Articles | Volume 16, issue 4
Atmos. Chem. Phys., 16, 1937–1953, 2016

Special issue: NETCARE (Network on Aerosols and Climate: Addressing Key Uncertainties...

Atmos. Chem. Phys., 16, 1937–1953, 2016

Research article 22 Feb 2016

Research article | 22 Feb 2016

Ammonia in the summertime Arctic marine boundary layer: sources, sinks, and implications

Gregory R. Wentworth1, Jennifer G. Murphy1, Betty Croft2, Randall V. Martin2, Jeffrey R. Pierce3,2, Jean-Sébastien Côté4, Isabelle Courchesne4, Jean-Éric Tremblay4, Jonathan Gagnon4, Jennie L. Thomas5, Sangeeta Sharma6, Desiree Toom-Sauntry6, Alina Chivulescu6, Maurice Levasseur4, and Jonathan P. D. Abbatt1 Gregory R. Wentworth et al.
  • 1Department of Chemistry, University of Toronto, 80 St. George Street, M5S 3H6, Toronto, Canada
  • 2Department of Physics and Atmospheric Science, Dalhousie University, 6310 Coburg Road, B3H 4R2, Halifax, Canada
  • 3Department of Atmospheric Science, Colorado State University, 3915 W. Laporte Ave., 80523, Fort Collins, USA
  • 4Department of Biology, Université Laval, 1045 avenue de la Médicine, G1V 0A6, Québec City, Canada
  • 5Sorbonne Universités, UPMC Univ. Paris 06, Université Versailles St-Quentin, CNRS/INSU, LATMOS-IPSL, Paris, France
  • 6Science and Technology Branch, Environment Canada, 4905 Dufferin Street, M3H 5T4, Toronto, Canada

Abstract. Continuous hourly measurements of gas-phase ammonia (NH3(g)) were taken from 13 July to 7 August 2014 on a research cruise throughout Baffin Bay and the eastern Canadian Arctic Archipelago. Concentrations ranged from 30 to 650 ng m−3 (40–870 pptv) with the highest values recorded in Lancaster Sound (74°13′ N, 84°00′ W). Simultaneous measurements of total ammonium ([NHx]), pH and temperature in the ocean and in melt ponds were used to compute the compensation point (χ), which is the ambient NH3(g) concentration at which surface–air fluxes change direction. Ambient NH3(g) was usually several orders of magnitude larger than both χocean and χMP (< 0.4–10 ng m3) indicating these surface pools are net sinks of NH3. Flux calculations estimate average net downward fluxes of 1.4 and 1.1 ng m−2 s−1 for the open ocean and melt ponds, respectively. Sufficient NH3(g) was present to neutralize non-sea-salt sulfate (nss-SO42−) in the boundary layer during most of the study. This finding was corroborated with a historical data set of PM2.5 composition from Alert, Nunavut (82°30′ N, 62°20′ W) wherein the median ratio of NH4+/nss-SO42− equivalents was greater than 0.75 in June, July and August. The GEOS-Chem chemical transport model was employed to examine the impact of NH3(g) emissions from seabird guano on boundary-layer composition and nss-SO42− neutralization. A GEOS-Chem simulation without seabird emissions underestimated boundary layer NH3(g) by several orders of magnitude and yielded highly acidic aerosol. A simulation that included seabird NH3 emissions was in better agreement with observations for both NH3(g) concentrations and nss-SO42− neutralization. This is strong evidence that seabird colonies are significant sources of NH3 in the summertime Arctic, and are ubiquitous enough to impact atmospheric composition across the entire Baffin Bay region. Large wildfires in the Northwest Territories were likely an important source of NH3, but their influence was probably limited to the Central Canadian Arctic. Implications of seabird-derived N-deposition to terrestrial and aquatic ecosystems are also discussed.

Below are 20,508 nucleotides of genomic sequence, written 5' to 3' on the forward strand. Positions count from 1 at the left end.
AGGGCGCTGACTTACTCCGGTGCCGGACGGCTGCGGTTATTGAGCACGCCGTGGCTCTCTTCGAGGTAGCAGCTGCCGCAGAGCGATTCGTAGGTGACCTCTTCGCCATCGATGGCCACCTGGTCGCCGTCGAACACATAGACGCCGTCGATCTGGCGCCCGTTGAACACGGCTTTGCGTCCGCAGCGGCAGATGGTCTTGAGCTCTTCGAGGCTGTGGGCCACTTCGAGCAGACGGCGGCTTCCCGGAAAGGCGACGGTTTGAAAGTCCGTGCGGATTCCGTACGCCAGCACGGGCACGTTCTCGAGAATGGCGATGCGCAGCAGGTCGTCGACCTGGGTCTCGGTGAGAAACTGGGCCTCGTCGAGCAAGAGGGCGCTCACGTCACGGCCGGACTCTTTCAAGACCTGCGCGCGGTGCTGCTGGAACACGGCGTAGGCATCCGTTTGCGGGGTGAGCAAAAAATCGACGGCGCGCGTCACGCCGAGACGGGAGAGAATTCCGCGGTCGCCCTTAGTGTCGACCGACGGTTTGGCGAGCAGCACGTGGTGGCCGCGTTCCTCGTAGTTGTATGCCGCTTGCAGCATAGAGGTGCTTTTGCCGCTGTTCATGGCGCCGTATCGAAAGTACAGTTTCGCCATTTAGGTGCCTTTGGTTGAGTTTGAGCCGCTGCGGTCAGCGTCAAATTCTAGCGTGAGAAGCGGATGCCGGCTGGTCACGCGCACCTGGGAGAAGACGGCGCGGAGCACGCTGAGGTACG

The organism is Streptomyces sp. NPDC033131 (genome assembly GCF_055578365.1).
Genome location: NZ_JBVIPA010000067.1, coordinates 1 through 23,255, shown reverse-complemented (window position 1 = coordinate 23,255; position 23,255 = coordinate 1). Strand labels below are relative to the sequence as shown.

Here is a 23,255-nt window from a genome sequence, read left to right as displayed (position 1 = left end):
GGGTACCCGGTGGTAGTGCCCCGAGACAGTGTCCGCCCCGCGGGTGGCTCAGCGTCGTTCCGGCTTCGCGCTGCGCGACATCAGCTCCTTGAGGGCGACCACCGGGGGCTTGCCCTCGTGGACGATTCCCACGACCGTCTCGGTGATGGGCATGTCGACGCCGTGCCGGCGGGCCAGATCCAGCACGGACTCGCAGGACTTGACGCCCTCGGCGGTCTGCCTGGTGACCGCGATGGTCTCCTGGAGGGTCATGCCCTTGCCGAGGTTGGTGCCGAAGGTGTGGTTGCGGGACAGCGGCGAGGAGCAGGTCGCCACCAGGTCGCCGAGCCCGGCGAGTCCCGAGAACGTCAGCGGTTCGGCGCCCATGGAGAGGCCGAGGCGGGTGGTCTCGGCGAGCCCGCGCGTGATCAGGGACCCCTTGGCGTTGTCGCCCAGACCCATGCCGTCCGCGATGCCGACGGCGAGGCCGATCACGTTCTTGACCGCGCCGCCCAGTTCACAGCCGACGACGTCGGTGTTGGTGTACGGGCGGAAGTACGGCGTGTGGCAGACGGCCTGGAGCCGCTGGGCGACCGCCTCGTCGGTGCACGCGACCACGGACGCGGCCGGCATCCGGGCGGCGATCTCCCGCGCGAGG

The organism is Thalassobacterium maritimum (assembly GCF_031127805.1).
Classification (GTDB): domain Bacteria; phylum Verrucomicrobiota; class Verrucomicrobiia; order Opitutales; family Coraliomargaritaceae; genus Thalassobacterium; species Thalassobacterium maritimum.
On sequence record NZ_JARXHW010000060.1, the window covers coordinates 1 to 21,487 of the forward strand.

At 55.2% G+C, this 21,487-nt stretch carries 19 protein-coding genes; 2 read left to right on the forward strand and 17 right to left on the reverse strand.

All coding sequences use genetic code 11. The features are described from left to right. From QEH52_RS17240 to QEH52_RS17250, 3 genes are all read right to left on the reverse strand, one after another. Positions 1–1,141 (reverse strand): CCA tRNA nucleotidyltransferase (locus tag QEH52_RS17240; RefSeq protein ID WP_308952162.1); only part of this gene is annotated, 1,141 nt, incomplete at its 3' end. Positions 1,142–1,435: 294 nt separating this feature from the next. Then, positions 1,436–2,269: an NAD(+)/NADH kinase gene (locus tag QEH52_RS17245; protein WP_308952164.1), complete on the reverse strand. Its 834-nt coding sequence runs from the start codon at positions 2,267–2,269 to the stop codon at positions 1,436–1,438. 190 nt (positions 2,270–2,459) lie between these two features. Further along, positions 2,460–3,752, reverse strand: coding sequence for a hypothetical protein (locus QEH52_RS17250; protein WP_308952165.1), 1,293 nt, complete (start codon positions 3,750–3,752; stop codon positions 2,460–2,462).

Short summary
Air near the surface in the summertime Arctic is extremely clean and typically has very low concentrations of both gases and particles. However, atmospheric measurements taken throughout the Canadian Arctic in the summer of 2014 revealed higher-than-expected amounts of gaseous ammonia. It is likely the majority of this ammonia is coming from migratory seabird colonies throughout the Arctic. Seabird guano (dung) releases ammonia which could impact climate and sensitive Arctic ecosystems.
Final-revised paper